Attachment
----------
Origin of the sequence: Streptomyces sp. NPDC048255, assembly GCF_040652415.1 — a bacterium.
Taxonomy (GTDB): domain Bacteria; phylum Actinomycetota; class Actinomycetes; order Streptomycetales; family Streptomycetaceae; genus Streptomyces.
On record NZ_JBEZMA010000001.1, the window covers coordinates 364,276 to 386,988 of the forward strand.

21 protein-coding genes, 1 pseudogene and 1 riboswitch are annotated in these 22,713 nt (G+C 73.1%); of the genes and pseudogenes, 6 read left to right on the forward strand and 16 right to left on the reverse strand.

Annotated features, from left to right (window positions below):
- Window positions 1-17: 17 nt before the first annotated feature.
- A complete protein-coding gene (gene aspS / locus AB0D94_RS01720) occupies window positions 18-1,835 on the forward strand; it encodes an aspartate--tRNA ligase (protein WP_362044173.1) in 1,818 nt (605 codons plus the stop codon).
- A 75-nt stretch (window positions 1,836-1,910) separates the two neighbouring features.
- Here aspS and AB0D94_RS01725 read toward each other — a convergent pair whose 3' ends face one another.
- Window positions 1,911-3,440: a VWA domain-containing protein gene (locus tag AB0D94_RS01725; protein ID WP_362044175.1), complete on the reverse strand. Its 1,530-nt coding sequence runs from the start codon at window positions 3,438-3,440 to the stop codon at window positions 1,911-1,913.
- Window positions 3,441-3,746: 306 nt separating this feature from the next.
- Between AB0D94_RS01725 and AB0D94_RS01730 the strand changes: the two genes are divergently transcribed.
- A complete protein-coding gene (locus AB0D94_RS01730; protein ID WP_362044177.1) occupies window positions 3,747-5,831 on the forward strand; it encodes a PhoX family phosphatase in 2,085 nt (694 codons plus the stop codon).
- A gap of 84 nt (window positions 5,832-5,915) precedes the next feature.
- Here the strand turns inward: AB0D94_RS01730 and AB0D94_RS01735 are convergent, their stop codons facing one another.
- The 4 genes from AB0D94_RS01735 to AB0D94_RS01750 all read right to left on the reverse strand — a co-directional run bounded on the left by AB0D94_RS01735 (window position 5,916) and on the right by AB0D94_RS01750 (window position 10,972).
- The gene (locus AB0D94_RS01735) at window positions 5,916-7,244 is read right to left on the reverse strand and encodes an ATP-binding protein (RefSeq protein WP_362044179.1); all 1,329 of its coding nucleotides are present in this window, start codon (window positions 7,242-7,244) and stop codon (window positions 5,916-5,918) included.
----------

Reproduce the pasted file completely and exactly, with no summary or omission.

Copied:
Origin of the sequence: Streptomyces sp. NPDC048255, assembly GCF_040652415.1 — a bacterium.
Taxonomy (GTDB): domain Bacteria; phylum Actinomycetota; class Actinomycetes; order Streptomycetales; family Streptomycetaceae; genus Streptomyces.
On record NZ_JBEZMA010000001.1, the window covers coordinates 364,276 to 386,988 of the forward strand.

21 protein-coding genes, 1 pseudogene and 1 riboswitch are annotated in these 22,713 nt (G+C 73.1%); of the genes and pseudogenes, 6 read left to right on the forward strand and 16 right to left on the reverse strand.

Annotated features, from left to right (window positions below):
- Window positions 1-17: 17 nt before the first annotated feature.
- A complete protein-coding gene (gene aspS / locus AB0D94_RS01720) occupies window positions 18-1,835 on the forward strand; it encodes an aspartate--tRNA ligase (protein WP_362044173.1) in 1,818 nt (605 codons plus the stop codon).
- A 75-nt stretch (window positions 1,836-1,910) separates the two neighbouring features.
- Here aspS and AB0D94_RS01725 read toward each other — a convergent pair whose 3' ends face one another.
- Window positions 1,911-3,440: a VWA domain-containing protein gene (locus tag AB0D94_RS01725; protein ID WP_362044175.1), complete on the reverse strand. Its 1,530-nt coding sequence runs from the start codon at window positions 3,438-3,440 to the stop codon at window positions 1,911-1,913.
- Window positions 3,441-3,746: 306 nt separating this feature from the next.
- Between AB0D94_RS01725 and AB0D94_RS01730 the strand changes: the two genes are divergently transcribed.
- A complete protein-coding gene (locus AB0D94_RS01730; protein ID WP_362044177.1) occupies window positions 3,747-5,831 on the forward strand; it encodes a PhoX family phosphatase in 2,085 nt (694 codons plus the stop codon).
- A gap of 84 nt (window positions 5,832-5,915) precedes the next feature.
- Here the strand turns inward: AB0D94_RS01730 and AB0D94_RS01735 are convergent, their stop codons facing one another.
- The 4 genes from AB0D94_RS01735 to AB0D94_RS01750 all read right to left on the reverse strand — a co-directional run bounded on the left by AB0D94_RS01735 (window position 5,916) and on the right by AB0D94_RS01750 (window position 10,972).
- The gene (locus AB0D94_RS01735) at window positions 5,916-7,244 is read right to left on the reverse strand and encodes an ATP-binding protein (RefSeq protein WP_362044179.1); all 1,329 of its coding nucleotides are present in this window, start codon (window positions 7,242-7,244) and stop codon (window positions 5,916-5,918) included.